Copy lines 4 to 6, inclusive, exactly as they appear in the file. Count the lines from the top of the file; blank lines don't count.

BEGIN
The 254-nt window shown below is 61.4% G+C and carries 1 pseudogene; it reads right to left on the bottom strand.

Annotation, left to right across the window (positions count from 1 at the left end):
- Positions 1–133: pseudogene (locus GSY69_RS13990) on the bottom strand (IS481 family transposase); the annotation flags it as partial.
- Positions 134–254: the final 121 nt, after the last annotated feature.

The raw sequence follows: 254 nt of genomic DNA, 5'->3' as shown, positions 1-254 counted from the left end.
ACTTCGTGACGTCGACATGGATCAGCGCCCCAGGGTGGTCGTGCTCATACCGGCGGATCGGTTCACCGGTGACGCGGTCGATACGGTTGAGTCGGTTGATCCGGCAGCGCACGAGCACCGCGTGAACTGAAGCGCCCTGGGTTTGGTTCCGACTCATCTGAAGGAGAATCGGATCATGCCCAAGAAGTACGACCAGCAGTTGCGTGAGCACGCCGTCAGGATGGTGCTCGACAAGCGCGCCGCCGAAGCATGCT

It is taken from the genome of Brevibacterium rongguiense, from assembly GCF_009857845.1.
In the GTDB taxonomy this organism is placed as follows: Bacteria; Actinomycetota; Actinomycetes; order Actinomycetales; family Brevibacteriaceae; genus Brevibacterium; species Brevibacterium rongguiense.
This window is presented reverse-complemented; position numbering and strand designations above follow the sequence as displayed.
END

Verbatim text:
- Positions 134–254: the final 121 nt, after the last annotated feature.

The raw sequence follows: 254 nt of genomic DNA, 5'->3' as shown, positions 1-254 counted from the left end.
ACTTCGTGACGTCGACATGGATCAGCGCCCCAGGGTGGTCGTGCTCATACCGGCGGATCGGTTCACCGGTGACGCGGTCGATACGGTTGAGTCGGTTGATCCGGCAGCGCACGAGCACCGCGTGAACTGAAGCGCCCTGGGTTTGGTTCCGACTCATCTGAAGGAGAATCGGATCATGCCCAAGAAGTACGACCAGCAGTTGCGTGAGCACGCCGTCAGGATGGTGCTCGACAAGCGCGCCGCCGAAGCATGCT